Top Python libraries of 2020
Welcome to the sixth yearly edition of our Top Python Libraries list! The rules are simple. We are looking for libraries that satisfy the following conditions: They were launched or popularized in 2020. They are well maintained and have been since their launch data. They are outright cool, and you should check them out. Disclaimer: this year, our picks are heavily influenced by machine learning / data science libraries, although some can indeed be very useful for non-data science people.
Top 10 Python libraries of 2019
Welcome back to the fifth yearly edition of our Top Python Libraries list. Here you will find some hidden gems of the open-source world to get you started on your new project or spice up your existing ones. You’ll find machine learning and non-machine learning libraries, so we got you all covered. We hope you enjoy it as much as we did creating it, so here we go! 1. HTTPX As a die-hard Python fan who usually interacts with APIs, you are probably familiar with the requests library.
Top 10 Python libraries of 2018
Update December 2019: The edition with the top Python libraries 2019 has been published here. Like in 2015, 2016 and 2017, we’re thrilled to share our hand-picked selection of the top Python libraries (according to our most humble opinion) with you. If you can think of a library that is not mentioned here but you believe deserves to be on the list, please let us know in the comments section at the end of the post.
Getting started with AWS: open source workshop
Introduction One of our strengths at Tryolabs is that we have people coming from diverse technological backgrounds. In order to make sure that everyone who joins the company, no matter their previous experience, can be up to speed with developing apps with the stack we usually use, we have an extensive onboarding process that involves the development of a real application (frontend, backend and some data science), with a coach, code reviews, and iterative improvements.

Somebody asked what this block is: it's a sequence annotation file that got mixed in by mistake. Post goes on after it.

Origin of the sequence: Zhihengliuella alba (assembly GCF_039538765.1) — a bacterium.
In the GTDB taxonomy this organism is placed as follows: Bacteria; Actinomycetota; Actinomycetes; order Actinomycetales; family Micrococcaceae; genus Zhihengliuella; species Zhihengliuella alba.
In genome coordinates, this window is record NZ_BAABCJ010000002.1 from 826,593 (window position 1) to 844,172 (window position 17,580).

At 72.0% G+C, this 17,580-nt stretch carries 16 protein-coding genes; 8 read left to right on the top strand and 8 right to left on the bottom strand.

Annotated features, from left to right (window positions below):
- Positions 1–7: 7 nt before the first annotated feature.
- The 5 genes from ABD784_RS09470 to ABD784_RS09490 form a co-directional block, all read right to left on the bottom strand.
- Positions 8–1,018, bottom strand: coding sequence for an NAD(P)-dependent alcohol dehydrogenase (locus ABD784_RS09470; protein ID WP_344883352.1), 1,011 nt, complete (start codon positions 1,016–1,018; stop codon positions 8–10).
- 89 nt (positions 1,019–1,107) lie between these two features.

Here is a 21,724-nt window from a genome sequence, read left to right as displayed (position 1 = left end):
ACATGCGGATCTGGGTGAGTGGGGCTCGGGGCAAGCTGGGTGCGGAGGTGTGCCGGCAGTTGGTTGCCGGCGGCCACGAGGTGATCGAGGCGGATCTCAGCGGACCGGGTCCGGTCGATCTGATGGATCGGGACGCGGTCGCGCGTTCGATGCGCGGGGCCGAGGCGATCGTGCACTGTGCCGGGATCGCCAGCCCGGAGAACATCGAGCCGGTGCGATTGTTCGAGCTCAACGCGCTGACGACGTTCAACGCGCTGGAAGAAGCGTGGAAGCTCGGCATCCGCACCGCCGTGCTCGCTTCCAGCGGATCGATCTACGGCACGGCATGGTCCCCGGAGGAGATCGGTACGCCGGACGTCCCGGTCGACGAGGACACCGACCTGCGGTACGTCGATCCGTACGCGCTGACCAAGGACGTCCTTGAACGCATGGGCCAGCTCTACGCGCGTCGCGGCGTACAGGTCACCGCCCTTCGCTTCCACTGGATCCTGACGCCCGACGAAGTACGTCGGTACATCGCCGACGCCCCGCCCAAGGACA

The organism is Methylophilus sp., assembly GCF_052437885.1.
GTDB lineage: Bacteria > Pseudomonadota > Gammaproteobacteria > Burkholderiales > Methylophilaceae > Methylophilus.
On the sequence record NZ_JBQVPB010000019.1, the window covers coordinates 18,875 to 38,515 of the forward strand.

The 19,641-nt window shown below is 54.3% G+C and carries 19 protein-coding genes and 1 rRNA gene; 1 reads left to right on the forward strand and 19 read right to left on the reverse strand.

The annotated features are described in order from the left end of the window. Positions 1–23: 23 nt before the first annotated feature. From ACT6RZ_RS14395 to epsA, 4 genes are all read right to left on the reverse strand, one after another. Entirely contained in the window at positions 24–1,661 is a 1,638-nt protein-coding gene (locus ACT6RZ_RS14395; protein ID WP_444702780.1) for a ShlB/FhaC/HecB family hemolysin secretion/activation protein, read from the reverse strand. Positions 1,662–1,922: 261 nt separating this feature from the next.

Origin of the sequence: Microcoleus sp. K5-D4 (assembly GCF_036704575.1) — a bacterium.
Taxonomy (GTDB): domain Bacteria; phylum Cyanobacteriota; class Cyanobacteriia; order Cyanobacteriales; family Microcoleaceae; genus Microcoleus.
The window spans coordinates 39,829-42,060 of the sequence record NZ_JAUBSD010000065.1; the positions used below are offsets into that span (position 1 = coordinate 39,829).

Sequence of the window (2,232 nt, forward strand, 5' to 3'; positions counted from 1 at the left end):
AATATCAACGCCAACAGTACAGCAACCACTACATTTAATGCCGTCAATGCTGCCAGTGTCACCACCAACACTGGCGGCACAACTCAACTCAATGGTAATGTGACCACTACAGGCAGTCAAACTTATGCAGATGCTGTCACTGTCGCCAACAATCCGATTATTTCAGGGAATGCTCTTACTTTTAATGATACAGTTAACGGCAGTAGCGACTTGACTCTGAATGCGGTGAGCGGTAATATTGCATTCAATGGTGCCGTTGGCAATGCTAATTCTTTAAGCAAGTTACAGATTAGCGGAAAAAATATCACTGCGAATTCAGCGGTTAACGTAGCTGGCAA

Top 10 Python libraries of 2017
Update December 2019: The edition with the top Python libraries 2019 has been published here. December is the time when you sit back and think about the accomplishments of the past year. For us programmers, this is often looking at the open source libraries that were either released this year (or close enough), or whose popularity has recently boomed because they are simply great tools to solve a particular problem.
Launching Requestium: An integration layer between Requests and Selenium for automation of web actions
Top 10 Python libraries of 2016
Update December 2019: The edition with the top Python libraries 2019 has been published here. Last year, we did a recap with what we thought were the best Python libraries of 2015, which was widely shared within the Python community (see post in r/Python). A year has gone by, and again it is time to give due credit for the awesome work that has been done by the open source community this year.
Scalable infrastructure in AWS (Part I)
Let’s imagine you have an API running on a single node and you need to implement a new feature that requires some heavy task processing. Obviously you can’t simultaneously process the HTTP request and the task without blocking the web server. Although in Python we have a few alternatives like Celery (check our post on this) or Asyncio (when the heavy task processing is IO bound, future post 😃) to handle this situation, this time we’ll explore a new approach: take advantage of Amazon Web Services (AWS).
Building our site: From Django & Wordpress to a static generator (Part I)
We recently announced the redesign of our website and blog. So far, it has been a great success. The site is a lot faster, SEO is better than ever (signaled by the growth of organic traffic), user bounce rates are down, the amount of visited pages went up as did the duration of the sessions. Hurray! :-) However, the change was much deeper than just a visual revamp. We decided to revise the tech stack that has been powering the site for more than 6 years.
Raspberry Pi + Slack: Our humble contribution to the office's laziness
If there is one issue that permeates every culture, is not wanting to answer the door. We used to have countless hours of discussion about who would do it and led to a myriad of problems: relationships were broken, projects were lost, accidents happened on the way to answer the door phone! (Well, not really. Nothing of this happened, but IT COULD HAVE). This clearly had to be fixed. Thinking a bit, we realized we could ease the annoyance of this task if we could avoid having to do the enormous, unbearable exercise of standing up and walking to the phone.